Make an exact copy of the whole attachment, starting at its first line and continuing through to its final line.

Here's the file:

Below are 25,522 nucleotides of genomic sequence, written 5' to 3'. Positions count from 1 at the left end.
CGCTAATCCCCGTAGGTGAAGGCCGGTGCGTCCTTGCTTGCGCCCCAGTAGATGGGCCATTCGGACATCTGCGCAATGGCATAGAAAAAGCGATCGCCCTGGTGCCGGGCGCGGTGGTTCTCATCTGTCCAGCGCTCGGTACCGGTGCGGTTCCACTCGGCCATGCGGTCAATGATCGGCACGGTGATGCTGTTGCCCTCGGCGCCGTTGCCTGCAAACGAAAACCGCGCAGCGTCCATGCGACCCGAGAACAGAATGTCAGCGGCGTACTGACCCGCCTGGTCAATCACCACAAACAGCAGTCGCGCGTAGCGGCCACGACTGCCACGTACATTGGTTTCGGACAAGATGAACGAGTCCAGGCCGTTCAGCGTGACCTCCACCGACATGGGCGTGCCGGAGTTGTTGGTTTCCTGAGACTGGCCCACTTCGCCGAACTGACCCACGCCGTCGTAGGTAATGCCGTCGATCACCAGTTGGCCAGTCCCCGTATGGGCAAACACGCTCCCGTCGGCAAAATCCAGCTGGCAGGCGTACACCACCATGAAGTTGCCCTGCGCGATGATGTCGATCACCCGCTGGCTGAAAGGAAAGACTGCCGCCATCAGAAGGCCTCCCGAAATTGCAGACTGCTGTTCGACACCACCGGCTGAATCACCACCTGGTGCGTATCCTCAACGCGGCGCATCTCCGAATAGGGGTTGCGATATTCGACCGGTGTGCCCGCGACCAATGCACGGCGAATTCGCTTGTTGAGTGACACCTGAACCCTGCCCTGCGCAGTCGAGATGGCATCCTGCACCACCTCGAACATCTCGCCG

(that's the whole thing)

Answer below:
Below are 25,522 nucleotides of genomic sequence, written 5' to 3'. Positions count from 1 at the left end.
CGCTAATCCCCGTAGGTGAAGGCCGGTGCGTCCTTGCTTGCGCCCCAGTAGATGGGCCATTCGGACATCTGCGCAATGGCATAGAAAAAGCGATCGCCCTGGTGCCGGGCGCGGTGGTTCTCATCTGTCCAGCGCTCGGTACCGGTGCGGTTCCACTCGGCCATGCGGTCAATGATCGGCACGGTGATGCTGTTGCCCTCGGCGCCGTTGCCTGCAAACGAAAACCGCGCAGCGTCCATGCGACCCGAGAACAGAATGTCAGCGGCGTACTGACCCGCCTGGTCAATCACCACAAACAGCAGTCGCGCGTAGCGGCCACGACTGCCACGTACATTGGTTTCGGACAAGATGAACGAGTCCAGGCCGTTCAGCGTGACCTCCACCGACATGGGCGTGCCGGAGTTGTTGGTTTCCTGAGACTGGCCCACTTCGCCGAACTGACCCACGCCGTCGTAGGTAATGCCGTCGATCACCAGTTGGCCAGTCCCCGTATGGGCAAACACGCTCCCGTCGGCAAAATCCAGCTGGCAGGCGTACACCACCATGAAGTTGCCCTGCGCGATGATGTCGATCACCCGCTGGCTGAAAGGAAAGACTGCCGCCATCAGAAGGCCTCCCGAAATTGCAGACTGCTGTTCGACACCACCGGCTGAATCACCACCTGGTGCGTATCCTCAACGCGGCGCATCTCCGAATAGGGGTTGCGATATTCGACCGGTGTGCCCGCGACCAATGCACGGCGAATTCGCTTGTTGAGTGACACCTGAACCCTGCCCTGCGCAGTCGAGATGGCATCCTGCACCACCTCGAACATCTCGCCG